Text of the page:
China’s emerging middle class, with its disposable income and interest in western products, has embraced microbrews over watery lagers. The country’s capital offers a wealth of drinking options, from giant brewpubs to tiny hidden gems.
You’ve probably never heard of the world’s best-selling beer. It’s called Snow, and it’s from China, the largest beer market on the planet. Snow is a typical Chinese brew — which is to say that it’s a mass-produced, watery lager whose primary appeal is its affordability. But more sophisticated beer styles have emerged lately in China, thanks to the rapid growth of a movement Westerners know well: craft brewing.
Chinese consumers traditionally favor weaker beers and sweeter, less-bitter flavors. But palates have been changing. Carl Setzer, the American-born co-owner of Beijing’s Great Leap Brewing, one of the first craft-beer pubs in China, told me that many young women in Beijing have become quite fond of strong, hoppy IPAs, like Great Leap’s Little General and Hop God 120 Imperial. “They find them really refreshing,” he said.
Germans founded the brewery that makes the Chinese beer you probably have heard of, Tsingtao, in 1903. A little over a century later, around the time of the 2008 Beijing Olympics, foreigners introduced the country to specialty beer. Soon after, a nexus of small-batch brewers — mostly expats — and restaurateurs in Beijing began creating their own product. Less than a decade later, you can find beers brewed in the style of California IPAs, English bitters, and Belgian saisons in virtually any large Chinese city.
Most of the people drinking these more sophisticated brews are members of China’s fast-growing middle class, who can afford higher prices and value Western-style premium goods as status markers. Craft beer, with its emphasis on freshness and quality ingredients, also appeals to Chinese consumers worried about food safety. And in a country where almost everything — from urban development to manufacturing — happens on a massive scale, these premium brews offer an antidote: they’re small-batch, individual, human.
China’s microbrews aren’t available in the U.S., so you’ll have to head there for a taste. (Beer is best drunk where it’s made, anyway.) While craft beer can be found all over the country, Beijing, where the movement began, has the most diverse offerings, so it’s an ideal place for a pub crawl. First stop: Great Leap.
Setzer, a Cleveland native, opened Great Leap with his wife, Liu Fang, who grew up in Shandong, in 2010, making it the oldest craft brewery in the city. I met them at its flagship location, a big space built of rough wood and distressed metal on a pleasant, tree-lined lane in Dongcheng District. A mix of Chinese and foreigners sat drinking beers made with local ingredients, like Honey Ma Gold Ale, brewed from Qingdao flower hops, Sichuan peppercorns, and northern-Chinese honey.
Great Leap launched as a pop-up selling beer at art openings in Beijing’s now-gentrified Factory 798 Art District. Convinced that a bigger market existed for craft brewing, the couple secured a broken-down courtyard building in central Beijing for use as a “beer club.” Great Leap quickly became a full-time business, which today has three booming brewpubs across town.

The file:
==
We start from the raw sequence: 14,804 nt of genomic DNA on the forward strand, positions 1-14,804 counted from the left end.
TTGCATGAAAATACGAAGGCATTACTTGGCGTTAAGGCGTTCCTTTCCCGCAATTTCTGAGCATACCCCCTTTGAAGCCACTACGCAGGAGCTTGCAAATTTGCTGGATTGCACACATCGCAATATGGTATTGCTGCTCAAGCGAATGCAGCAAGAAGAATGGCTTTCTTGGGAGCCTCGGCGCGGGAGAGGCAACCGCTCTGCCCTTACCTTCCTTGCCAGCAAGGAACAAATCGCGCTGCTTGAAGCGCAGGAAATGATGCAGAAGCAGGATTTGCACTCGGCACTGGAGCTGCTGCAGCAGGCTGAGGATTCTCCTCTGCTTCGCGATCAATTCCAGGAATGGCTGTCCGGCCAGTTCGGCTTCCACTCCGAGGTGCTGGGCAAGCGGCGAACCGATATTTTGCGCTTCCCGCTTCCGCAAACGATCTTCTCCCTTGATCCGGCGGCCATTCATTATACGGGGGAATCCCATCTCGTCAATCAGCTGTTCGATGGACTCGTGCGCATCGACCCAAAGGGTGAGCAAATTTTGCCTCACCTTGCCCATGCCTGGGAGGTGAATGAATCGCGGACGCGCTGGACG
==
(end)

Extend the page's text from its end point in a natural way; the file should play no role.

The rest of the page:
Still, creating a consistently excellent product in China is no easy task, Setzer told me. Challenges include sourcing quality ingredients and complying with unclear, sometimes arbitrary rules. Out of necessity, “everyone in this town started illegally,” said one brewer, who asked not to be named. Chinese bottling regulations, for instance, require a considerable amount of filtering and pasteurization, which turns complex beers into boring ones. It’s actually easier, from a legal standpoint, to import lightly filtered, unpasteurized beer than to bottle craft beer inside the country.
One brewery in Beijing, Slow Boat, gets around that problem by brewing and bottling some of its beers in California and shipping them to China. “What we’re doing has no additives,” said cofounder Chandler Jurinka, who grew up in Rockville, Maryland. “We don’t really filter the beer, so all the good stuff is still there. It’s a living product.” He agreed with Setzer about young Chinese women’s love for big IPAs: “They come up all the time and say, ‘I want your most bitter beer.’ ”
In 2011, when Slow Boat opened its intimate taproom in the Dongsi Shitiao neighborhood, most Chinese consumers didn’t know how craft beer should taste or why they would pay many times more for it than for Yanjing Draft, another mass-produced Chinese brand. “We were literally building the market as we were serving it,” Jurinka said. Today, customers fill Slow Boat’s new three-story brewpub in Doncheng District to order beer flights and fill growlers to go with Monkey’s Fist IPA or Zombie Pirate Pale Ale.
Despite Slow Boat’s success, Jurinka believes that China’s nascent craft-beer culture will become sustainable only if more local entrepreneurs get involved. “Right now, the industry is being built by foreigners,” he said. One notable exception is Yin Hai, the owner of NBeer Pub, a bar off a re-created Qing dynasty shopping street in Xicheng, an area not often frequented by expats. “We started in this location to get Chinese customers,” he told me. He appears to have succeeded. When a friend and I visited, the place was packed, but as far as I could tell, we were the only foreigners.